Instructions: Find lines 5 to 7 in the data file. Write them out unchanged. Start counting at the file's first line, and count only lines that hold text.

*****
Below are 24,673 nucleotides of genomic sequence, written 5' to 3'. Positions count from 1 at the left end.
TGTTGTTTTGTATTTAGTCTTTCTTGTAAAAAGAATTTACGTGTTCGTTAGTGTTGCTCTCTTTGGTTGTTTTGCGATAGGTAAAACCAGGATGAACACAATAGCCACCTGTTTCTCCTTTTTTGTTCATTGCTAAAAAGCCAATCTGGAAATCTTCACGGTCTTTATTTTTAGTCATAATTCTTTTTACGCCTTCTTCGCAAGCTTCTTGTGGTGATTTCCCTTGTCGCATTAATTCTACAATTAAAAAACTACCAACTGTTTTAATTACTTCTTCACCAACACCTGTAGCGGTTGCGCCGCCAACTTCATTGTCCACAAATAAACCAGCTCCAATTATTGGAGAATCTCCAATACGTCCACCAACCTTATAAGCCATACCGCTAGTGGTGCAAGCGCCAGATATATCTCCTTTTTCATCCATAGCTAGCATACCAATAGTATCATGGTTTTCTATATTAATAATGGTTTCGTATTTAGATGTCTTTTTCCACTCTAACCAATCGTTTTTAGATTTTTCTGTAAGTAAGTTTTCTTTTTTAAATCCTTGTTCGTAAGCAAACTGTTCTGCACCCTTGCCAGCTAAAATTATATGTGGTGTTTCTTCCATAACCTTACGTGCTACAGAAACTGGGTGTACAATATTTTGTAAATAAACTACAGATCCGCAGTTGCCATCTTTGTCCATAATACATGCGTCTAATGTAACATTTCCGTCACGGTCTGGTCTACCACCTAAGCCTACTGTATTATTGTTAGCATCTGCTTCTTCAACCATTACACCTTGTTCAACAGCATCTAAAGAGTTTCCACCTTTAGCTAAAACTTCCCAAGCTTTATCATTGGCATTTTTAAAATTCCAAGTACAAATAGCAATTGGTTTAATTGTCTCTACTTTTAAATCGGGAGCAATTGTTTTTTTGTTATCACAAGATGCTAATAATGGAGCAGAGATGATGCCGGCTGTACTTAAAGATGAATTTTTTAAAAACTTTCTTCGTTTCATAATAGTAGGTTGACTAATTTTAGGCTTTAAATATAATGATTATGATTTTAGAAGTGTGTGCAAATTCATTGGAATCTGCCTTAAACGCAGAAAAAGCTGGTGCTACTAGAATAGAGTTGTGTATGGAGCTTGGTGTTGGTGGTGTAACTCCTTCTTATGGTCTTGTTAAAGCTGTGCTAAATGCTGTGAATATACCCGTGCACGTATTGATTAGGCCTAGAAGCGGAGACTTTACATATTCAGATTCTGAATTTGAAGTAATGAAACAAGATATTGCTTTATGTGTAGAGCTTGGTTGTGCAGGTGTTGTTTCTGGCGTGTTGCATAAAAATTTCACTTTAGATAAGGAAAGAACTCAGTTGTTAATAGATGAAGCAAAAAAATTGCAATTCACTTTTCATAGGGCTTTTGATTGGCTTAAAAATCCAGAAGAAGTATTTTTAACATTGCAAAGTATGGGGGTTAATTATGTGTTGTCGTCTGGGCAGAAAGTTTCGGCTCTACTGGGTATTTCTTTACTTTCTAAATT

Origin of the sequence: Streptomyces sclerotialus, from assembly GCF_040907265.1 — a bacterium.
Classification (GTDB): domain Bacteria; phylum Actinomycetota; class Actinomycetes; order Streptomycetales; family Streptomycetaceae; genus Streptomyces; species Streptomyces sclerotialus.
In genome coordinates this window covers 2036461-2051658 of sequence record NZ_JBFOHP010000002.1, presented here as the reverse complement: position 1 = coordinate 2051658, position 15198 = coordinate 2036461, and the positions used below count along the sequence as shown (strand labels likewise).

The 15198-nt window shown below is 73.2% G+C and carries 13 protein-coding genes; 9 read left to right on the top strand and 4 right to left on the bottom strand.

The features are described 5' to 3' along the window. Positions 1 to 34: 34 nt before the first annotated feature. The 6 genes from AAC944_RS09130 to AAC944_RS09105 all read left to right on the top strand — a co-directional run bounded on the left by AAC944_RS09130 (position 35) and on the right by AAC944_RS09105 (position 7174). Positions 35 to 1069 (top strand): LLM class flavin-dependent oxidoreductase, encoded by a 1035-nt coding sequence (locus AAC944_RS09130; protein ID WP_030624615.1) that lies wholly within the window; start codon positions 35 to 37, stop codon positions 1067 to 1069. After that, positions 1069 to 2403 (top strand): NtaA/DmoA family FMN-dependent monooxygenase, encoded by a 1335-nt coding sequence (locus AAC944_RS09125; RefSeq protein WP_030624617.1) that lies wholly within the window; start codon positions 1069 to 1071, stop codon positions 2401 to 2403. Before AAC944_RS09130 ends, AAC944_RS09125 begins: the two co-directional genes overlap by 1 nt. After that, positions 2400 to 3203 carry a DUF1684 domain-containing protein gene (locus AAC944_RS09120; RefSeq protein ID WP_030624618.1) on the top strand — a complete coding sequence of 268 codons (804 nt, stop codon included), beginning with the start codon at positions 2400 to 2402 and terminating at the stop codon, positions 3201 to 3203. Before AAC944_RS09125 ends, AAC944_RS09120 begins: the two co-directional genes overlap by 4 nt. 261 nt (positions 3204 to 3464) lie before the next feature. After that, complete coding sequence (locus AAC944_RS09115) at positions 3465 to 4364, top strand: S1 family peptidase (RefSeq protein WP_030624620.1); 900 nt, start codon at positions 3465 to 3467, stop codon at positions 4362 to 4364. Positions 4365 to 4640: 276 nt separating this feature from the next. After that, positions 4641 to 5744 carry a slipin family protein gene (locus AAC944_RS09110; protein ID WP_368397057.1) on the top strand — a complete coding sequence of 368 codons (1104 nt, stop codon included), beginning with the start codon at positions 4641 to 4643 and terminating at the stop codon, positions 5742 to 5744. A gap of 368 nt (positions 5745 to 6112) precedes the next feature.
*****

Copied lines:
In genome coordinates this window covers 2036461-2051658 of sequence record NZ_JBFOHP010000002.1, presented here as the reverse complement: position 1 = coordinate 2051658, position 15198 = coordinate 2036461, and the positions used below count along the sequence as shown (strand labels likewise).

The 15198-nt window shown below is 73.2% G+C and carries 13 protein-coding genes; 9 read left to right on the top strand and 4 right to left on the bottom strand.

The features are described 5' to 3' along the window. Positions 1 to 34: 34 nt before the first annotated feature. The 6 genes from AAC944_RS09130 to AAC944_RS09105 all read left to right on the top strand — a co-directional run bounded on the left by AAC944_RS09130 (position 35) and on the right by AAC944_RS09105 (position 7174). Positions 35 to 1069 (top strand): LLM class flavin-dependent oxidoreductase, encoded by a 1035-nt coding sequence (locus AAC944_RS09130; protein ID WP_030624615.1) that lies wholly within the window; start codon positions 35 to 37, stop codon positions 1067 to 1069. After that, positions 1069 to 2403 (top strand): NtaA/DmoA family FMN-dependent monooxygenase, encoded by a 1335-nt coding sequence (locus AAC944_RS09125; RefSeq protein WP_030624617.1) that lies wholly within the window; start codon positions 1069 to 1071, stop codon positions 2401 to 2403. Before AAC944_RS09130 ends, AAC944_RS09125 begins: the two co-directional genes overlap by 1 nt. After that, positions 2400 to 3203 carry a DUF1684 domain-containing protein gene (locus AAC944_RS09120; RefSeq protein ID WP_030624618.1) on the top strand — a complete coding sequence of 268 codons (804 nt, stop codon included), beginning with the start codon at positions 2400 to 2402 and terminating at the stop codon, positions 3201 to 3203. Before AAC944_RS09125 ends, AAC944_RS09120 begins: the two co-directional genes overlap by 4 nt. 261 nt (positions 3204 to 3464) lie before the next feature. After that, complete coding sequence (locus AAC944_RS09115) at positions 3465 to 4364, top strand: S1 family peptidase (RefSeq protein WP_030624620.1); 900 nt, start codon at positions 3465 to 3467, stop codon at positions 4362 to 4364. Positions 4365 to 4640: 276 nt separating this feature from the next. After that, positions 4641 to 5744 carry a slipin family protein gene (locus AAC944_RS09110; protein ID WP_368397057.1) on the top strand — a complete coding sequence of 368 codons (1104 nt, stop codon included), beginning with the start codon at positions 4641 to 4643 and terminating at the stop codon, positions 5742 to 5744. A gap of 368 nt (positions 5745 to 6112) precedes the next feature.